Avoid ERISA Litigation – Heed the Common Red Flags

Any size retirement plan can run into serious trouble when sponsors aren’t careful. With some planning though, a qualified retirement plan doesn’t have to be the target of ERISA litigation. This reminder of the most common red flags leading to litigation may prove beneficial.

Reasonable Expenses

Of course, you can’t promise consistently strong investment performance. But plan sponsors can, and must, ensure that plan expenses are reasonable.

When a plan’s investment portfolios are performing well, it’s easy to pay less attention to the recordkeeping costs and investment management fees. But when performance is lackluster, excessive plan expenses stick out like a sore thumb. Ideally, sponsors should schedule regular, independent reviews of plan expenses and fees every three to five years as part of the due diligence. Benchmarking services are available to help plan sponsors through the process.

Opaque Fee Structures

In the past, complex and opaque fee structures such as revenue-sharing arrangements between asset managers and third-party administrators made it harder to get a handle on cost. But, with the U.S. Department of Labor’s fee disclosure regulations now in their fourth year, pleading ignorance is no excuse. In fact, it never really was.

Mutual fund shares with built-in revenue sharing features still exist, but, with required disclosure statements, it’s easier for participants and administrators to understand what they are. Although these built-in revenue sharing features aren’t inherently bad, they tend to be associated with funds that have higher expense charges.

It may be safest not to incorporate such funds into the plan — absent a sound reason that can be explained to participants. In some plan fee litigation, courts have deemed fee-sharing arrangements a payoff to an administrator to recommend those funds, subordinating its assessment of the funds’ merits as sound investments.

Bundled Services

Another expense-related red flag that could trigger litigation is exclusive use of a bundled plan provider’s investment funds. This can also raise questions about the effort that a sponsor has put into investment performance evaluation.

If a bundled provider’s funds are used exclusively, plan sponsors could give the appearance of not performing their fiduciary duty to seek out the most appropriate and competitively priced funds. In fact, the odds are slim that one bundled provider can provide the best investment options in all of the desired investment strategy categories and asset classes. When retaining a bundled provider, sponsors should question whether the recommendation of primarily proprietary funds could result in a conflict of interest, if better performing and lower cost funds are available on their platform.

Share Classes

Even when a plan’s investment lineup features funds from multiple asset management companies, there is a significant risk if the funds in the investment menu are in an expensive share class. Individual investors, unless they have very deep pockets, generally have access to only retail-priced share classes. In contrast, retirement plans, even small ones, typically can use more competitively priced institutional share classes. The failure to use institutionally priced share classes has been at the heart of many class actions against plan sponsors.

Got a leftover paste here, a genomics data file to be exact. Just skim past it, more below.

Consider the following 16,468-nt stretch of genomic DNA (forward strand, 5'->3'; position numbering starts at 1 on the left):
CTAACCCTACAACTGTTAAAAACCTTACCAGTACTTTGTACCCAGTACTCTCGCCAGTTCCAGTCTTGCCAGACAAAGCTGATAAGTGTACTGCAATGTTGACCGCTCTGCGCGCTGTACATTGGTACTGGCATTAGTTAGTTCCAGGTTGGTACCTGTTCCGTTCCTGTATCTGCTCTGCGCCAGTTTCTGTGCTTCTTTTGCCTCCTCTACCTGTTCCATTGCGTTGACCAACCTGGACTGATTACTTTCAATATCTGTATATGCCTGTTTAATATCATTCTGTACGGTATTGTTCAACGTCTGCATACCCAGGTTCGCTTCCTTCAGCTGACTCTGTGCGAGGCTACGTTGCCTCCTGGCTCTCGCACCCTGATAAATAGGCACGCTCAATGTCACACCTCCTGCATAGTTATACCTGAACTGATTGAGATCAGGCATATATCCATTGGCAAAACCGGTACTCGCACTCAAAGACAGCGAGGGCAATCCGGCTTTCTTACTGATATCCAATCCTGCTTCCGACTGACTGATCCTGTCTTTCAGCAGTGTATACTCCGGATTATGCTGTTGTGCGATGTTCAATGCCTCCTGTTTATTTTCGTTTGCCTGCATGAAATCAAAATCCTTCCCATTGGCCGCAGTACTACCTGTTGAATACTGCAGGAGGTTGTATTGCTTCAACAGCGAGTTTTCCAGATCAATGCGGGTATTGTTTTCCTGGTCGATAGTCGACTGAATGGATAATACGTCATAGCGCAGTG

Different share classes of the same mutual fund have different ticker symbols; that’s one easy way to determine what’s in the portfolio. Fund companies that offer shares with sales loads typically offer more variations, with “A,” “B” and “C” categories of retail shares, and an institutionally priced “I” share class without embedded sales charges.

Having some “high-cost” investments in the fund lineup isn’t in itself a reason that the sponsor will be deemed to have breached their fiduciary duties. There may indeed be good reasons to offer them as options to participants, notwithstanding the higher costs.

Investment Policy Statements

The concept of “procedural prudence” is embedded in ERISA and case law. This means plan sponsors must establish — and follow — policies and procedures to safeguard participants’ interests, and set the criteria used to evaluate vendors, including asset managers.

Create an investment policy statement (“IPS”) to articulate the vision for plan investments overall, and the investment options you want to make available to participants. The IPS should clearly state:

  • What kind of assets you’ll include in investment options,
  • The degree of investment risk and volatility that’s acceptable,
  • How you’ll assess investment performance, and
  • When you’ll change managers.

Although having an IPS isn’t required, doing so can show that the sponsor is exercising procedural prudence — provided that they can document compliance with it. Merely signaling prudence won’t hold up in court. Following carefully crafted procedures and policies will go a long way toward preventing missteps that could lead to litigation in the first place. Bottom line, if there is an IPS in place, sponsors need to be sure to follow it.

Next Steps

Avoiding ERISA litigation is on every plan sponsor’s wish list. Reviewing expenses, fee structures and bundled services, and creating and following an IPS, can go a long way to prevent litigation. A periodic review of these areas should be the norm, in good times and bad.

© 2017

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